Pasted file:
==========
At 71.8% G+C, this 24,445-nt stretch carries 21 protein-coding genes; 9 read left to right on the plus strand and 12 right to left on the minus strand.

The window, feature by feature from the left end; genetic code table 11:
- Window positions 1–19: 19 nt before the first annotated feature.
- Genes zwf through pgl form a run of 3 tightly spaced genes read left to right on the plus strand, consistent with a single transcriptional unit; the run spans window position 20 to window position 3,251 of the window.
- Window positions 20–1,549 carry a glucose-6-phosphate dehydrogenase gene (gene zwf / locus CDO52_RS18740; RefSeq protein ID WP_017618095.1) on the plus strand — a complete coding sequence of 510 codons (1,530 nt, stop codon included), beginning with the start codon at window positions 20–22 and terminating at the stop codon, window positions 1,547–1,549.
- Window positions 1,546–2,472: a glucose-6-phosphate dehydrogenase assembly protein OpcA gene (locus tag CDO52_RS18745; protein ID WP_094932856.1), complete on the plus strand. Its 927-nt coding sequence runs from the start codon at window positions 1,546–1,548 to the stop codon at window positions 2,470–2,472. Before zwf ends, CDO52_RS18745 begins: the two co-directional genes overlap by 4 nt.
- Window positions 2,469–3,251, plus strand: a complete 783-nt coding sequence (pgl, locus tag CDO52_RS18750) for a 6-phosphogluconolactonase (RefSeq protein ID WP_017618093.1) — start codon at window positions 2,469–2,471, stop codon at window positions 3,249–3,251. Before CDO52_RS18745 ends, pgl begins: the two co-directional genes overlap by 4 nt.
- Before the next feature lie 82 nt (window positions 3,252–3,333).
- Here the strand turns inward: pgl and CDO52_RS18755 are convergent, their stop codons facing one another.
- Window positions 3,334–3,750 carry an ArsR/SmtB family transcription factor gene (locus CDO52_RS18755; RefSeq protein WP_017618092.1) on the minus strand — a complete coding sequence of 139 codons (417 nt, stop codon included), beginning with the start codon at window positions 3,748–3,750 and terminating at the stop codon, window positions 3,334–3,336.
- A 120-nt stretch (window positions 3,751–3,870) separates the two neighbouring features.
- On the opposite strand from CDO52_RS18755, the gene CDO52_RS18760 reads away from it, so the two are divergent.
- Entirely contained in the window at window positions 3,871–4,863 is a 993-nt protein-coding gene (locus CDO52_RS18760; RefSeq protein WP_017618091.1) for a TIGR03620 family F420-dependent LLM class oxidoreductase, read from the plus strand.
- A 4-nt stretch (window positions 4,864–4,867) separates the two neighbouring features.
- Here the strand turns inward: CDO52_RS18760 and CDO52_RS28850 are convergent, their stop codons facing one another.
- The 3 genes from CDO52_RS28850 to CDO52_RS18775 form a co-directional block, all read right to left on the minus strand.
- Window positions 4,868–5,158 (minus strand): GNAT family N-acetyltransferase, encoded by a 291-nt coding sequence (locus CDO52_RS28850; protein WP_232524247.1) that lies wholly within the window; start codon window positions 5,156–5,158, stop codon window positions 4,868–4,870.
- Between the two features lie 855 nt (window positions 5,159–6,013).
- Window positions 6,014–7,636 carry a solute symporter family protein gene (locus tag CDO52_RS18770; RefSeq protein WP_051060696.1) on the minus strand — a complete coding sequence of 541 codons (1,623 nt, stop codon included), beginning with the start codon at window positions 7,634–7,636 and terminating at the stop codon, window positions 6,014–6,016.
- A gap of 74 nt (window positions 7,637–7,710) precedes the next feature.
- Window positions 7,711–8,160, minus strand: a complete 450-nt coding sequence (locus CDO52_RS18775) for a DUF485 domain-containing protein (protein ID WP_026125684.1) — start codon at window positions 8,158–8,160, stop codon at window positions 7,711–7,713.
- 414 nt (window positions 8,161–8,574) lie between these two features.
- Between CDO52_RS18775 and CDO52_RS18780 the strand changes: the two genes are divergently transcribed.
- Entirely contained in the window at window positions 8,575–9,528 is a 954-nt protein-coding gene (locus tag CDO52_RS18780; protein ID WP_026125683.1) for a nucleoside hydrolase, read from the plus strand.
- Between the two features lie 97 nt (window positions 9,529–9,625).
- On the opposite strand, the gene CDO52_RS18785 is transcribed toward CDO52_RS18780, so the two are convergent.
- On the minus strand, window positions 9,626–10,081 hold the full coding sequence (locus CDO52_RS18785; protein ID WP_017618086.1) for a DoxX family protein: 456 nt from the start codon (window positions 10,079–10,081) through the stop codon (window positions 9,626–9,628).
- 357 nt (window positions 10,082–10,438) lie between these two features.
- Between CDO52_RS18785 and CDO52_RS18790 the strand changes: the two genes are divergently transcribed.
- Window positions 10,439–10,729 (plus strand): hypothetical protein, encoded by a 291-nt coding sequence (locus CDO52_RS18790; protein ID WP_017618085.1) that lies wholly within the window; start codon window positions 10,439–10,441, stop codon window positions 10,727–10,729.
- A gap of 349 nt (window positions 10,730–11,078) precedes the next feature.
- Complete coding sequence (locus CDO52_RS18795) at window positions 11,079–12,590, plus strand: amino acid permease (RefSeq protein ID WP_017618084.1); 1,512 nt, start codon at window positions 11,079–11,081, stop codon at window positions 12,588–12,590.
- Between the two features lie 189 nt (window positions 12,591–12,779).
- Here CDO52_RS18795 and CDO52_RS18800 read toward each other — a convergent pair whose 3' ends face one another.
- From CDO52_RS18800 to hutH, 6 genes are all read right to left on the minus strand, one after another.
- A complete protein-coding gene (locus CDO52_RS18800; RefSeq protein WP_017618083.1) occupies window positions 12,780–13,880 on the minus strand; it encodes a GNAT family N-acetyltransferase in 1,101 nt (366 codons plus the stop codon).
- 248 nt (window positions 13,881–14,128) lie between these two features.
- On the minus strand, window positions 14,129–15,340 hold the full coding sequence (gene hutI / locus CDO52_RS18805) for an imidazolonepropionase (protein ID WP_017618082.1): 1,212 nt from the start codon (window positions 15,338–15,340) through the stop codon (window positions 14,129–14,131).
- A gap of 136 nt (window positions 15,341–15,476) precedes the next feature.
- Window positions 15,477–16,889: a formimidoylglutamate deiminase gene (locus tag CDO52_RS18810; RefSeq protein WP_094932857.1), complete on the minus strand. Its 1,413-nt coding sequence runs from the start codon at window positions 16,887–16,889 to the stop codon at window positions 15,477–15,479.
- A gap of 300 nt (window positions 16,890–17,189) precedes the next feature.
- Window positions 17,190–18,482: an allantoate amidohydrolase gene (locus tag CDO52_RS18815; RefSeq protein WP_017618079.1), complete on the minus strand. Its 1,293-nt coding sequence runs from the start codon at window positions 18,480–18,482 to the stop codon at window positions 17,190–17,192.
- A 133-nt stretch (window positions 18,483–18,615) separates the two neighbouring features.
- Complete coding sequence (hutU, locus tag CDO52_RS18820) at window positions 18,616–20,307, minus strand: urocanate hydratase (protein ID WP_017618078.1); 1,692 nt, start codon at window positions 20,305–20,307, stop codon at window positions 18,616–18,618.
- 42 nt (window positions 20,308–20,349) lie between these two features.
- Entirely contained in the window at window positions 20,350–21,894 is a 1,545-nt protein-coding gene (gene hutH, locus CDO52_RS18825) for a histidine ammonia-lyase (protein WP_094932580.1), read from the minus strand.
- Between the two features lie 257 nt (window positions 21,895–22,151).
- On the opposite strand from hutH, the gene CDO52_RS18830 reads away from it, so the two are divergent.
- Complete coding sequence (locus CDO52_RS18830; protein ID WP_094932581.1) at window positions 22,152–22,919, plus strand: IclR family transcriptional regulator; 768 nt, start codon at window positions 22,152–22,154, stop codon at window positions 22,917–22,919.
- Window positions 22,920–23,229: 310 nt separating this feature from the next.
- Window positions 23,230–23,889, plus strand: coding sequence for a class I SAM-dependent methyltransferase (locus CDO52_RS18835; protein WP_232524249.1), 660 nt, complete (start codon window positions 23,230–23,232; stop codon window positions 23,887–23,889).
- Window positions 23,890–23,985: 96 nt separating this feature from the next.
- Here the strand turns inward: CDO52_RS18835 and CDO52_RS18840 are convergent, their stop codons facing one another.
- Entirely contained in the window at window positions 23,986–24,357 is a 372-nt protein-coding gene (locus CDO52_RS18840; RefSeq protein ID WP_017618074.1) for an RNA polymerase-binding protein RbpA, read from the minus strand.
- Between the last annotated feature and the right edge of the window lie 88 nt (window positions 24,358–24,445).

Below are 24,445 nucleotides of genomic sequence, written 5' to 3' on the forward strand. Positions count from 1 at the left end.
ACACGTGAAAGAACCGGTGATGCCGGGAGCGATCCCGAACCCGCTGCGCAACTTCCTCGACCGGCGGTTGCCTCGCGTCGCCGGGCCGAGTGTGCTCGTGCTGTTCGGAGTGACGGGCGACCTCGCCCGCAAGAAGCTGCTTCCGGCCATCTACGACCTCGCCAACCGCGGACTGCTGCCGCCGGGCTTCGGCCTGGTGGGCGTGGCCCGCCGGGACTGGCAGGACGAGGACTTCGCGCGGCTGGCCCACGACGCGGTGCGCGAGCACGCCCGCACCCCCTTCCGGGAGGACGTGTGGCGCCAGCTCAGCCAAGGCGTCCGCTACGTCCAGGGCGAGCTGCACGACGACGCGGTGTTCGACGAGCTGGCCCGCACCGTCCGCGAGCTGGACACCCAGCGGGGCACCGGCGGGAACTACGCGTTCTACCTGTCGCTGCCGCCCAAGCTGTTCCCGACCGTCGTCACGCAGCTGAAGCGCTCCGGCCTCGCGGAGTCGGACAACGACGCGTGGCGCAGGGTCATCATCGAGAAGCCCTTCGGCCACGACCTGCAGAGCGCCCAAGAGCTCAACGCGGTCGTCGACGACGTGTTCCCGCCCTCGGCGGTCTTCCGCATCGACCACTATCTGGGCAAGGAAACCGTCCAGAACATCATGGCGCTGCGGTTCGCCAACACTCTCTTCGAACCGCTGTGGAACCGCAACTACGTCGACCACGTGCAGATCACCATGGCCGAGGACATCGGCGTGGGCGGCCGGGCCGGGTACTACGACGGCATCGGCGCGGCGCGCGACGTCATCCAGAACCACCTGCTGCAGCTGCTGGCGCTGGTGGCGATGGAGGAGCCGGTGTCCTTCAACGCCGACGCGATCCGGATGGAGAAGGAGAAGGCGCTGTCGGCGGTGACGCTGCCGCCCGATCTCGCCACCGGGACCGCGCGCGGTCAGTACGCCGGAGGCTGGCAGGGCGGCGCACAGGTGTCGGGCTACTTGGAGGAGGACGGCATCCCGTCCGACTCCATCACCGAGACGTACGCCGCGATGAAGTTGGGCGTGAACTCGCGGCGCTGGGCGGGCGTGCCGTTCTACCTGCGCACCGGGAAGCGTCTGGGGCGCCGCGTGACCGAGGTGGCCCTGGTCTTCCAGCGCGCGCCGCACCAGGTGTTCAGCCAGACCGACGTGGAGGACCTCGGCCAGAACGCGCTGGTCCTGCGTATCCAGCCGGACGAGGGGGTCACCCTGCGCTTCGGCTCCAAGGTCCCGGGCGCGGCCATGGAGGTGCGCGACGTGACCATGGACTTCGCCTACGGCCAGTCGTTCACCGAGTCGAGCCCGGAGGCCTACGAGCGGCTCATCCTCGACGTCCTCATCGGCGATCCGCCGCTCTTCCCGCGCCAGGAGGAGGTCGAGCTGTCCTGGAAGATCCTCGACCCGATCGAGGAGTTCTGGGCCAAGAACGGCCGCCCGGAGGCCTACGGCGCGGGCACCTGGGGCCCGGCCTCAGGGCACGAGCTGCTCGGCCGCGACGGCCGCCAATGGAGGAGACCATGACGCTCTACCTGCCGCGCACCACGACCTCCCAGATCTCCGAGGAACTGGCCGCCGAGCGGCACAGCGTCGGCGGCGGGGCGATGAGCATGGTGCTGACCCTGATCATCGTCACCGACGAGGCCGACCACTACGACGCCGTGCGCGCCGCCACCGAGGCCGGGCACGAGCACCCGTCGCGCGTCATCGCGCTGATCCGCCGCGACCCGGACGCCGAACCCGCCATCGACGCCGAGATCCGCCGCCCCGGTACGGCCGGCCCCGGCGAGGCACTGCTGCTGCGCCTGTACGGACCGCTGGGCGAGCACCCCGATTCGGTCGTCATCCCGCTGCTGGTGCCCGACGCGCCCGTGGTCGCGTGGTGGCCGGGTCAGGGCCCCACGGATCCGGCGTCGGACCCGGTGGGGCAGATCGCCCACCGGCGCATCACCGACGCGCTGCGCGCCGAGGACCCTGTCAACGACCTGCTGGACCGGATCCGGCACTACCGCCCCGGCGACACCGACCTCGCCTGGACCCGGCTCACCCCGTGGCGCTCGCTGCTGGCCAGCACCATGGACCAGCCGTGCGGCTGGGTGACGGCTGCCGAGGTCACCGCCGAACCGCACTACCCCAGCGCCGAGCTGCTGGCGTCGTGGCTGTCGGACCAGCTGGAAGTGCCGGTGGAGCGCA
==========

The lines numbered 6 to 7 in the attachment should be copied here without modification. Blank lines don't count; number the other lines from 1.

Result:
- Window positions 1,546–2,472: a glucose-6-phosphate dehydrogenase assembly protein OpcA gene (locus tag CDO52_RS18745; protein ID WP_094932856.1), complete on the plus strand. Its 927-nt coding sequence runs from the start codon at window positions 1,546–1,548 to the stop codon at window positions 2,470–2,472. Before zwf ends, CDO52_RS18745 begins: the two co-directional genes overlap by 4 nt.
- Window positions 2,469–3,251, plus strand: a complete 783-nt coding sequence (pgl, locus tag CDO52_RS18750) for a 6-phosphogluconolactonase (RefSeq protein ID WP_017618093.1) — start codon at window positions 2,469–2,471, stop codon at window positions 3,249–3,251. Before CDO52_RS18745 ends, pgl begins: the two co-directional genes overlap by 4 nt.